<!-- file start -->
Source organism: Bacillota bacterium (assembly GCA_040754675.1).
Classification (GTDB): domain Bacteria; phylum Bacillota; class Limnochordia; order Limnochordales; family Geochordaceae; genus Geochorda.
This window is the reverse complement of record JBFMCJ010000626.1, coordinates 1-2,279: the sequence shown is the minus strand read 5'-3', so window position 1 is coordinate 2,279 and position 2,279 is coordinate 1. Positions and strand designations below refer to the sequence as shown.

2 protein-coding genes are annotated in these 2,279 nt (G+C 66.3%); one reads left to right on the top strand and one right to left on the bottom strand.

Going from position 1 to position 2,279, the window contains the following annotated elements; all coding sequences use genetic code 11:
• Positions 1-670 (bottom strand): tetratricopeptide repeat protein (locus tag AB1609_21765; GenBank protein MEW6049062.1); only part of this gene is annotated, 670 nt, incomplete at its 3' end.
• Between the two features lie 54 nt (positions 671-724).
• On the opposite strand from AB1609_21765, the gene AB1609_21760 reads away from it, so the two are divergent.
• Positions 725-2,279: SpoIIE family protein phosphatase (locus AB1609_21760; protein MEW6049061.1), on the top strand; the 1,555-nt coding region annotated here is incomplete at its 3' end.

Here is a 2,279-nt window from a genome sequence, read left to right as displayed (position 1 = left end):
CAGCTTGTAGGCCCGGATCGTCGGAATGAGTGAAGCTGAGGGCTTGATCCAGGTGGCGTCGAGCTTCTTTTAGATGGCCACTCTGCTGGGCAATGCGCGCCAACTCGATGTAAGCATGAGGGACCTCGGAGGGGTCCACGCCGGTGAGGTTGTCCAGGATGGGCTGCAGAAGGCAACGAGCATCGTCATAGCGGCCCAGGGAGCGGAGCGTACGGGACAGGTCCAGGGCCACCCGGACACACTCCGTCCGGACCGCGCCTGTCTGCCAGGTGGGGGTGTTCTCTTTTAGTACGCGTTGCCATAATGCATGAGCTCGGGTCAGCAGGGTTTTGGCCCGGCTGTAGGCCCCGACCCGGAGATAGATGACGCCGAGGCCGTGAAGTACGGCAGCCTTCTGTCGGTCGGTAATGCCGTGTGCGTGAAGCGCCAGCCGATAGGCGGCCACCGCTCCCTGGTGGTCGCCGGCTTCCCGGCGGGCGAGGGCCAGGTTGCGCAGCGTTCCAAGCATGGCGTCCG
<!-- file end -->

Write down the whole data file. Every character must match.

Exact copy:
Source organism: Bacillota bacterium (assembly GCA_040754675.1).
Classification (GTDB): domain Bacteria; phylum Bacillota; class Limnochordia; order Limnochordales; family Geochordaceae; genus Geochorda.
This window is the reverse complement of record JBFMCJ010000626.1, coordinates 1-2,279: the sequence shown is the minus strand read 5'-3', so window position 1 is coordinate 2,279 and position 2,279 is coordinate 1. Positions and strand designations below refer to the sequence as shown.

2 protein-coding genes are annotated in these 2,279 nt (G+C 66.3%); one reads left to right on the top strand and one right to left on the bottom strand.

Going from position 1 to position 2,279, the window contains the following annotated elements; all coding sequences use genetic code 11:
• Positions 1-670 (bottom strand): tetratricopeptide repeat protein (locus tag AB1609_21765; GenBank protein MEW6049062.1); only part of this gene is annotated, 670 nt, incomplete at its 3' end.
• Between the two features lie 54 nt (positions 671-724).
• On the opposite strand from AB1609_21765, the gene AB1609_21760 reads away from it, so the two are divergent.
• Positions 725-2,279: SpoIIE family protein phosphatase (locus AB1609_21760; protein MEW6049061.1), on the top strand; the 1,555-nt coding region annotated here is incomplete at its 3' end.

Here is a 2,279-nt window from a genome sequence, read left to right as displayed (position 1 = left end):
CAGCTTGTAGGCCCGGATCGTCGGAATGAGTGAAGCTGAGGGCTTGATCCAGGTGGCGTCGAGCTTCTTTTAGATGGCCACTCTGCTGGGCAATGCGCGCCAACTCGATGTAAGCATGAGGGACCTCGGAGGGGTCCACGCCGGTGAGGTTGTCCAGGATGGGCTGCAGAAGGCAACGAGCATCGTCATAGCGGCCCAGGGAGCGGAGCGTACGGGACAGGTCCAGGGCCACCCGGACACACTCCGTCCGGACCGCGCCTGTCTGCCAGGTGGGGGTGTTCTCTTTTAGTACGCGTTGCCATAATGCATGAGCTCGGGTCAGCAGGGTTTTGGCCCGGCTGTAGGCCCCGACCCGGAGATAGATGACGCCGAGGCCGTGAAGTACGGCAGCCTTCTGTCGGTCGGTAATGCCGTGTGCGTGAAGCGCCAGCCGATAGGCGGCCACCGCTCCCTGGTGGTCGCCGGCTTCCCGGCGGGCGAGGGCCAGGTTGCGCAGCGTTCCAAGCATGGCGTCCG